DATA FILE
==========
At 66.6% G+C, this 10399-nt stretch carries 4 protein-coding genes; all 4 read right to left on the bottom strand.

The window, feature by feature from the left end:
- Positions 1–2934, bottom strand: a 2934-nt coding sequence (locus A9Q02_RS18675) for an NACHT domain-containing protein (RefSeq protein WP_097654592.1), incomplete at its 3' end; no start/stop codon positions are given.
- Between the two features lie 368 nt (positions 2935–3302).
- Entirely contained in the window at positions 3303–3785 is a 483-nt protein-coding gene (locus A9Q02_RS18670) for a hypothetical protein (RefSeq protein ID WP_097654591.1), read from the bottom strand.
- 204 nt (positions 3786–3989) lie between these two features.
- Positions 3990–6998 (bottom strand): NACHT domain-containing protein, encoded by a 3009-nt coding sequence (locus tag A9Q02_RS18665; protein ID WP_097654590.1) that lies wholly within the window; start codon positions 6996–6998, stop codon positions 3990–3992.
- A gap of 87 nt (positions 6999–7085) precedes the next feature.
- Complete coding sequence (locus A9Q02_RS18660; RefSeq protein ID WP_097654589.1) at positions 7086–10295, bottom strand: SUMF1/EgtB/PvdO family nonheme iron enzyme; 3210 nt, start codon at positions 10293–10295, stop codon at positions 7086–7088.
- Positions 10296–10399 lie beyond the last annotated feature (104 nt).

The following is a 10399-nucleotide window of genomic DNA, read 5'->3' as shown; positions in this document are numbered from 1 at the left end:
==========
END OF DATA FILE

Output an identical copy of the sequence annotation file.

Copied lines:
At 66.6% G+C, this 10399-nt stretch carries 4 protein-coding genes; all 4 read right to left on the bottom strand.

The window, feature by feature from the left end:
- Positions 1–2934, bottom strand: a 2934-nt coding sequence (locus A9Q02_RS18675) for an NACHT domain-containing protein (RefSeq protein WP_097654592.1), incomplete at its 3' end; no start/stop codon positions are given.
- Between the two features lie 368 nt (positions 2935–3302).
- Entirely contained in the window at positions 3303–3785 is a 483-nt protein-coding gene (locus A9Q02_RS18670) for a hypothetical protein (RefSeq protein ID WP_097654591.1), read from the bottom strand.
- 204 nt (positions 3786–3989) lie between these two features.
- Positions 3990–6998 (bottom strand): NACHT domain-containing protein, encoded by a 3009-nt coding sequence (locus tag A9Q02_RS18665; protein ID WP_097654590.1) that lies wholly within the window; start codon positions 6996–6998, stop codon positions 3990–3992.
- A gap of 87 nt (positions 6999–7085) precedes the next feature.
- Complete coding sequence (locus A9Q02_RS18660; RefSeq protein ID WP_097654589.1) at positions 7086–10295, bottom strand: SUMF1/EgtB/PvdO family nonheme iron enzyme; 3210 nt, start codon at positions 10293–10295, stop codon at positions 7086–7088.
- Positions 10296–10399 lie beyond the last annotated feature (104 nt).

The following is a 10399-nucleotide window of genomic DNA, read 5'->3' as shown; positions in this document are numbered from 1 at the left end: